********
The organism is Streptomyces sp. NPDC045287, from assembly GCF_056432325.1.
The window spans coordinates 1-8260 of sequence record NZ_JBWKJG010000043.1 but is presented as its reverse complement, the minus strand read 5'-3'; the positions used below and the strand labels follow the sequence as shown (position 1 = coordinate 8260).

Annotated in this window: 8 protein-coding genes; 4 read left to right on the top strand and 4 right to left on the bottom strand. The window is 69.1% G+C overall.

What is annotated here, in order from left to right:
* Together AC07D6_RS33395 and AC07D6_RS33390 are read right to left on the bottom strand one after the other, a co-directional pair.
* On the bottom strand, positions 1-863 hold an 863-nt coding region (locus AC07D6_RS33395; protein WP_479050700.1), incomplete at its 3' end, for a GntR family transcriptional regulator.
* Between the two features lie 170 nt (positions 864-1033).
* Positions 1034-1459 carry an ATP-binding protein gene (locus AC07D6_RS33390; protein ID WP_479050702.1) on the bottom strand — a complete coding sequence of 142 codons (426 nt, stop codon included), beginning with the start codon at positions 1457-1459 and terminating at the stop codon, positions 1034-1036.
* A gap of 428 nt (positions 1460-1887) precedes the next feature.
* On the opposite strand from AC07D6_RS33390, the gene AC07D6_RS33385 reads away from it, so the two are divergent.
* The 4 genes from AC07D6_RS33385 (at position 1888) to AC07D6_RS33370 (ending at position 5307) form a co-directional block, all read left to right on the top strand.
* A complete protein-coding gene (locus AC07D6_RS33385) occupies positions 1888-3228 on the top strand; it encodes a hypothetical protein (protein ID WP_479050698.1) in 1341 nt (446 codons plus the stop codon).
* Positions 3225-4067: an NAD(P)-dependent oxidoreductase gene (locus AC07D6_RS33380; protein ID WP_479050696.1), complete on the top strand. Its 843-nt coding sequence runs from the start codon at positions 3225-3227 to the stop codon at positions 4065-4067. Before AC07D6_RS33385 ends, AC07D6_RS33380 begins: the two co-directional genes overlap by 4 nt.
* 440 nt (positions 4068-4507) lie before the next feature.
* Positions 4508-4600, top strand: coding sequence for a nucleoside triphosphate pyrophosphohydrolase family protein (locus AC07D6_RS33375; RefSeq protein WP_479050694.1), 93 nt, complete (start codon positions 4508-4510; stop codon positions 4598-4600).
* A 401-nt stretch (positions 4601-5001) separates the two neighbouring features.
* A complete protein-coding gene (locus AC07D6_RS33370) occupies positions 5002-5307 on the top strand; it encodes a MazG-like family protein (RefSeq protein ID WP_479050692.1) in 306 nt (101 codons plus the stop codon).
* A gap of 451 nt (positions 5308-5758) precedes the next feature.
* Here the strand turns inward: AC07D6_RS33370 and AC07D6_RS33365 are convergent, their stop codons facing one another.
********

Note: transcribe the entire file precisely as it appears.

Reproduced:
The organism is Streptomyces sp. NPDC045287, from assembly GCF_056432325.1.
The window spans coordinates 1-8260 of sequence record NZ_JBWKJG010000043.1 but is presented as its reverse complement, the minus strand read 5'-3'; the positions used below and the strand labels follow the sequence as shown (position 1 = coordinate 8260).

Annotated in this window: 8 protein-coding genes; 4 read left to right on the top strand and 4 right to left on the bottom strand. The window is 69.1% G+C overall.

What is annotated here, in order from left to right:
* Together AC07D6_RS33395 and AC07D6_RS33390 are read right to left on the bottom strand one after the other, a co-directional pair.
* On the bottom strand, positions 1-863 hold an 863-nt coding region (locus AC07D6_RS33395; protein WP_479050700.1), incomplete at its 3' end, for a GntR family transcriptional regulator.
* Between the two features lie 170 nt (positions 864-1033).
* Positions 1034-1459 carry an ATP-binding protein gene (locus AC07D6_RS33390; protein ID WP_479050702.1) on the bottom strand — a complete coding sequence of 142 codons (426 nt, stop codon included), beginning with the start codon at positions 1457-1459 and terminating at the stop codon, positions 1034-1036.
* A gap of 428 nt (positions 1460-1887) precedes the next feature.
* On the opposite strand from AC07D6_RS33390, the gene AC07D6_RS33385 reads away from it, so the two are divergent.
* The 4 genes from AC07D6_RS33385 (at position 1888) to AC07D6_RS33370 (ending at position 5307) form a co-directional block, all read left to right on the top strand.
* A complete protein-coding gene (locus AC07D6_RS33385) occupies positions 1888-3228 on the top strand; it encodes a hypothetical protein (protein ID WP_479050698.1) in 1341 nt (446 codons plus the stop codon).
* Positions 3225-4067: an NAD(P)-dependent oxidoreductase gene (locus AC07D6_RS33380; protein ID WP_479050696.1), complete on the top strand. Its 843-nt coding sequence runs from the start codon at positions 3225-3227 to the stop codon at positions 4065-4067. Before AC07D6_RS33385 ends, AC07D6_RS33380 begins: the two co-directional genes overlap by 4 nt.
* 440 nt (positions 4068-4507) lie before the next feature.
* Positions 4508-4600, top strand: coding sequence for a nucleoside triphosphate pyrophosphohydrolase family protein (locus AC07D6_RS33375; RefSeq protein WP_479050694.1), 93 nt, complete (start codon positions 4508-4510; stop codon positions 4598-4600).
* A 401-nt stretch (positions 4601-5001) separates the two neighbouring features.
* A complete protein-coding gene (locus AC07D6_RS33370) occupies positions 5002-5307 on the top strand; it encodes a MazG-like family protein (RefSeq protein ID WP_479050692.1) in 306 nt (101 codons plus the stop codon).
* A gap of 451 nt (positions 5308-5758) precedes the next feature.
* Here the strand turns inward: AC07D6_RS33370 and AC07D6_RS33365 are convergent, their stop codons facing one another.